Learn more Shop now Learn more Shop now Shop now Shop now Shop now Shop now Learn More Shop now Learn more Click Here Shop Kindle George Michael - MTV Replugged Shop now Shop Women's Shop Men's

Customer Review

on 20 August 2010
The first thing to say is that two films were made and released at around the same time (2006) - this, 'The Illusionist', came out in the UK first, I believe, and was followed later by 'The Prestige'. Both are about magic, or perhaps more appropriately I should say illusion. Both are set in the past rather than in contemporary settings; both in late 19th or turn of the 20th century time periods. Both are duplicitous mystery thrillers, leading you up paths, only to turn around and reveal something else - back to that earlier point about magic and illusion. Both are basically well-made, look stylish and have big name casts. The problem is that despite all of these similarities, one of these films really works... and the other is 'The Illusionist'.

Starting off with the good side, 'The Illusionist' is beautifully crafted, starts off promisingly enough, and features a fine and nuanced performance from Paul Giamatti as a conflicted police inspector. But what really lets the film down are three things: slow pacing, most of the other key acting performances and an immensely disappointing and predictable ending.

The performances include an unusually muted turn from Edward Norton, an unconvincing and mis-cast Jessica Biel, and a hammy and intensely OTT Rufus Sewell.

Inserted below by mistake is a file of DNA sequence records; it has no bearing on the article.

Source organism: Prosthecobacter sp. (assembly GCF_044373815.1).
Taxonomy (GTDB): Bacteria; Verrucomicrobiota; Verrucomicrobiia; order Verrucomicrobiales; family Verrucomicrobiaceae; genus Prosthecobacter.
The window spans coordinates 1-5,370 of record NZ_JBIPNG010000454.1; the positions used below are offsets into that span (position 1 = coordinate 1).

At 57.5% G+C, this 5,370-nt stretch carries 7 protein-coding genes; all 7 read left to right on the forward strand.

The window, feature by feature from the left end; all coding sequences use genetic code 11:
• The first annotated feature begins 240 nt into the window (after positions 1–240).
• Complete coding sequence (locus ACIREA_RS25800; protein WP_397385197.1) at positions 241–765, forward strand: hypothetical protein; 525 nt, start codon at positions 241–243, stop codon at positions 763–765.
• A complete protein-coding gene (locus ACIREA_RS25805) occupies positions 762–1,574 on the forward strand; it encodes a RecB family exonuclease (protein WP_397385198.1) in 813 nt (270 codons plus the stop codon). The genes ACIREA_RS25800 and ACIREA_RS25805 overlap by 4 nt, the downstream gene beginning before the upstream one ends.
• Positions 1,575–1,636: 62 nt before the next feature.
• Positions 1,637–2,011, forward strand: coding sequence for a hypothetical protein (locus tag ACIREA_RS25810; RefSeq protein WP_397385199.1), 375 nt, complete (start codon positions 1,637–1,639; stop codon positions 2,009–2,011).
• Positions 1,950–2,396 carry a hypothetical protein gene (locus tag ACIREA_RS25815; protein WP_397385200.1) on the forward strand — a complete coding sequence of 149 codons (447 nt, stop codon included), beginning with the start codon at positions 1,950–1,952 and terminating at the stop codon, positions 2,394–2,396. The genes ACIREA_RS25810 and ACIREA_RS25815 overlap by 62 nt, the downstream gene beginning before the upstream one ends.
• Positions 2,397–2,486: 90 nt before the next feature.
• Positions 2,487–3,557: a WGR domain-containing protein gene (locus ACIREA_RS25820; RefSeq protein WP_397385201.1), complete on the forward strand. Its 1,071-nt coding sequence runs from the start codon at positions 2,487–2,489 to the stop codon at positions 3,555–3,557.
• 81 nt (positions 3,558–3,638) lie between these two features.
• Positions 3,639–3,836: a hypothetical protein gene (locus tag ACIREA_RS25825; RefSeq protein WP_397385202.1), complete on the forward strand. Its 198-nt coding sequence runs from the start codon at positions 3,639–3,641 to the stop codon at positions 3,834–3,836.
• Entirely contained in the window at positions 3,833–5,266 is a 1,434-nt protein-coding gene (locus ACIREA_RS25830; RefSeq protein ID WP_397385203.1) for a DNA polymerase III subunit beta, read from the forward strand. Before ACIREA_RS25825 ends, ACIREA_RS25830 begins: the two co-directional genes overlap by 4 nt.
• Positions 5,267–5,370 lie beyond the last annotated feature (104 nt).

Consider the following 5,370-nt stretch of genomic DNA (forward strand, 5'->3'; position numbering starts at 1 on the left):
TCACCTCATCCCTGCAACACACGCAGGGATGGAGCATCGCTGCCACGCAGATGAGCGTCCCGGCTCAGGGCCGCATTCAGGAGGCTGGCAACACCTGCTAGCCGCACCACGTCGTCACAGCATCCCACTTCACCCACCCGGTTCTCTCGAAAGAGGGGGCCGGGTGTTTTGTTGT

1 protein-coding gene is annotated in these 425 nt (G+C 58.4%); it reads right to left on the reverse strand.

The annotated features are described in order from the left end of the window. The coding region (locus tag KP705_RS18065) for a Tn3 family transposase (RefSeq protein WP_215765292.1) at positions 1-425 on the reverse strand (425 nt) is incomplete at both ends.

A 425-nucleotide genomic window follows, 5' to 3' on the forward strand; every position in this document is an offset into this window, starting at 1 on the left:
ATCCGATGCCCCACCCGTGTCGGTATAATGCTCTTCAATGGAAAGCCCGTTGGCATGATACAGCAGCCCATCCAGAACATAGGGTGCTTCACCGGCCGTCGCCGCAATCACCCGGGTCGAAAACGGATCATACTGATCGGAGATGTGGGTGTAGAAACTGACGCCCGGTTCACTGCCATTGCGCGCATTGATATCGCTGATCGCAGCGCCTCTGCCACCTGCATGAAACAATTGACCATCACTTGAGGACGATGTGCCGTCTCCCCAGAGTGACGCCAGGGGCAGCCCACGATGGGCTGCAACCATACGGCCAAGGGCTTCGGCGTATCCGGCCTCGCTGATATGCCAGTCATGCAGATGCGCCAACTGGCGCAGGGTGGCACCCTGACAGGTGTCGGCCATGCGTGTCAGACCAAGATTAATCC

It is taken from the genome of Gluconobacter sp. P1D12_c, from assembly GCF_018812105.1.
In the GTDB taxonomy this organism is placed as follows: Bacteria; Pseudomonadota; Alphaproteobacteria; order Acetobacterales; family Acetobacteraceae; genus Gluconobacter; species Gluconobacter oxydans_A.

But it's the extreme predictability and disappointing nature of the final third of the film that caused me to give this two-stars rather than the three-star rating that it perhaps would otherwise deserve. For a film like this, the cleverness of the illusion is fundamental. But here that illusion is shattered because it becomes all too obvious what the central twist is well before the end. Like any trick, once the all-important illusion is broken the film loses most of its magic, tension and ability to astound and impress. The final revelations therefore feel flat and unimpressive rather than clever and rewarding.

Ultimately, for me at least, this felt like a fairly shallow and even dull historical mystery. Lovely to look at, yes, with that excellent performance from Giamatti, but otherwise very slow and nothing to get your teeth into. I'd recommend that if you're looking for something clever within this general vein that you instead go for the multi-layered and more fascinating 'The Prestige' - now that's magic!
0Comment|Was this review helpful to you?YesNoReport abuse| Permalink
What's this?

What are product links?

In the text of your review, you can link directly to any product offered on Amazon.com. To insert a product link, follow these steps:
1. Find the product you want to reference on Amazon.com
2. Copy the web address of the product
3. Click Insert product link
4. Paste the web address in the box
5. Click Select
6. Selecting the item displayed will insert text that looks like this: [[ASIN:014312854XHamlet (The Pelican Shakespeare)]]
7. When your review is displayed on Amazon.com, this text will be transformed into a hyperlink, like this:Hamlet (The Pelican Shakespeare)

You are limited to 10 product links in your review, and your link text may not be longer than 256 characters.

Product Details

4.4 out of 5 stars
4.4 out of 5 stars
£4.11+ Free shipping with Amazon Prime